Anthropological Perspectives on Climate Change
Series: Yale Agrarian Studies Series
328 Pages, 6.12 x 9.25 x 0.85 in, 23 b-w illus.
- Published: Tuesday, 30 Jun 2015
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Climate change is one of the most pressing issues of our times, yet also seemingly intractable. This book offers novel insights on this contemporary challenge, drawing together the state-of-the-art thinking in anthropology. Approaching climate change as a nexus of nature, culture, science, politics, and belief, the book reveals nuanced ways of understanding the relationships between society and climate, science and the state, certainty and uncertainty, global and local that are manifested in climate change debates. The contributors address three major areas of inquiry: how climate change issues have been framed in previous times compared to the present; how knowledge about climate change and its impacts is produced and interpreted by different groups; and how imagination plays a role in shaping conceptions of climate change.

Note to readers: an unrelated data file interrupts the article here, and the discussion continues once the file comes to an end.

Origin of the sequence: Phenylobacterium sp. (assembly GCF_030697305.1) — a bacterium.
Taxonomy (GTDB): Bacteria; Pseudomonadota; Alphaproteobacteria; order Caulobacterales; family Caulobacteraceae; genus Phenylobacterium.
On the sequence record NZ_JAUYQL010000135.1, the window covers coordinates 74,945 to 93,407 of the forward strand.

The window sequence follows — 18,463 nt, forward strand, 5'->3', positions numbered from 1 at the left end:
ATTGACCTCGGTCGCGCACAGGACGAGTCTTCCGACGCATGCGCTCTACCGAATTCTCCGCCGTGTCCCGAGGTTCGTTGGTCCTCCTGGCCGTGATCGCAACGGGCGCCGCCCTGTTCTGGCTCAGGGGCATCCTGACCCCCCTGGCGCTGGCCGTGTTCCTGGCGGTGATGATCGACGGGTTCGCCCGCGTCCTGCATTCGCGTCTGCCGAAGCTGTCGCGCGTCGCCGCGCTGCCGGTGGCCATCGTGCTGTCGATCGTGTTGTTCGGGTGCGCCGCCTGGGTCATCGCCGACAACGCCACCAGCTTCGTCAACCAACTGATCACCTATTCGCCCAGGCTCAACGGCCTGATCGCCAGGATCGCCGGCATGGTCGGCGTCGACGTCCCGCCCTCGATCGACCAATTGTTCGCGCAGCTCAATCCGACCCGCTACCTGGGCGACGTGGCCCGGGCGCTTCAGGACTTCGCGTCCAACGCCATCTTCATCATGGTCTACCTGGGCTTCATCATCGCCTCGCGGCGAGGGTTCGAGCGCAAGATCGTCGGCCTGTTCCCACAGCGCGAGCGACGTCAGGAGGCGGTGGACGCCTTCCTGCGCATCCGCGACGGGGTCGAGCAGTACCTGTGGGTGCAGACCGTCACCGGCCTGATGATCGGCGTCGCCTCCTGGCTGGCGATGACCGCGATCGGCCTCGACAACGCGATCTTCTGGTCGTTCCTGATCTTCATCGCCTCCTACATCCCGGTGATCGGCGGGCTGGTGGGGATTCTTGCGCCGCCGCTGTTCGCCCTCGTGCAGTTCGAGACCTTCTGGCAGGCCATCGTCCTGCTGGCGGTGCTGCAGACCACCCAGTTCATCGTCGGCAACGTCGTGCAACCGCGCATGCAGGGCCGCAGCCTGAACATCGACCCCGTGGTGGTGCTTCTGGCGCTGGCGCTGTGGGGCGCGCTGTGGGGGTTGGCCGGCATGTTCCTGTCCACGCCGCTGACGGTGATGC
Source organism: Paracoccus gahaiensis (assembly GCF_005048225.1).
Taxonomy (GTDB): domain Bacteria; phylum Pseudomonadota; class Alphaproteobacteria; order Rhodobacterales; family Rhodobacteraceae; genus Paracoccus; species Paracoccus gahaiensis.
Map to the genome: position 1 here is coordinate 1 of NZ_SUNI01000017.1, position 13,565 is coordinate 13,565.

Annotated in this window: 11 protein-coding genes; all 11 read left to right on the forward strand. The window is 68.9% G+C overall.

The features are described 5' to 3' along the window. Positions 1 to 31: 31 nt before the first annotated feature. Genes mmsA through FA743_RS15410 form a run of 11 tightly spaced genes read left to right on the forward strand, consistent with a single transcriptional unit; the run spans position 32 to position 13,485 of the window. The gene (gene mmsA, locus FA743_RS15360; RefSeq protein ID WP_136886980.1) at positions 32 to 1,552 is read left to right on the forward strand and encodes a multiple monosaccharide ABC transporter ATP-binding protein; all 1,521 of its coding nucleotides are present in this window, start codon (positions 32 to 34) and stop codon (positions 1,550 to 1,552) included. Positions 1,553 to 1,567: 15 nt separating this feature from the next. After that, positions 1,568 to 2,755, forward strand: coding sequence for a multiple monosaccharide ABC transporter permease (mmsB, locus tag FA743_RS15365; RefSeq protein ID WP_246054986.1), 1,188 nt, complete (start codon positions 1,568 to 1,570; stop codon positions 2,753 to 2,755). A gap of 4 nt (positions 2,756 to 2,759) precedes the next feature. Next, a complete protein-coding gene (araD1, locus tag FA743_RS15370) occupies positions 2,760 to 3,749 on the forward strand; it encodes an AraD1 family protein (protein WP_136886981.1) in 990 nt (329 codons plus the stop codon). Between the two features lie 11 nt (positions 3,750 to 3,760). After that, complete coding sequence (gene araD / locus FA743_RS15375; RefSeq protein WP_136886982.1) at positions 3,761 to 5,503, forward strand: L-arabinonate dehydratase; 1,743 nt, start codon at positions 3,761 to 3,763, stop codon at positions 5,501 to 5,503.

“A brilliant overview of this emerging area of study. Barnes and Dove have provided an accessible volume that will shape the social study of climate and climate change from here on.”—Jesse Ribot, University of Illinois~Jesse Ribot
“Climate Cultures offers major insights, makes significant contributions, and illustrates the impressive scope of current anthropological perspectives applied to understanding climate change in new and original ways. It is extremely important scholarship.”—Karl Zimmerer, Pennsylvania State University~Karl Zimmerer
“From the meetings of the IPCC to the perambulations of herders in India, these essays do the crucial work of mapping the origins and impacts of circulating, global, and power-laden climate change cultures.”—Paul Robbins, author of Political Ecology: A Critical Introduction~Paul Robbins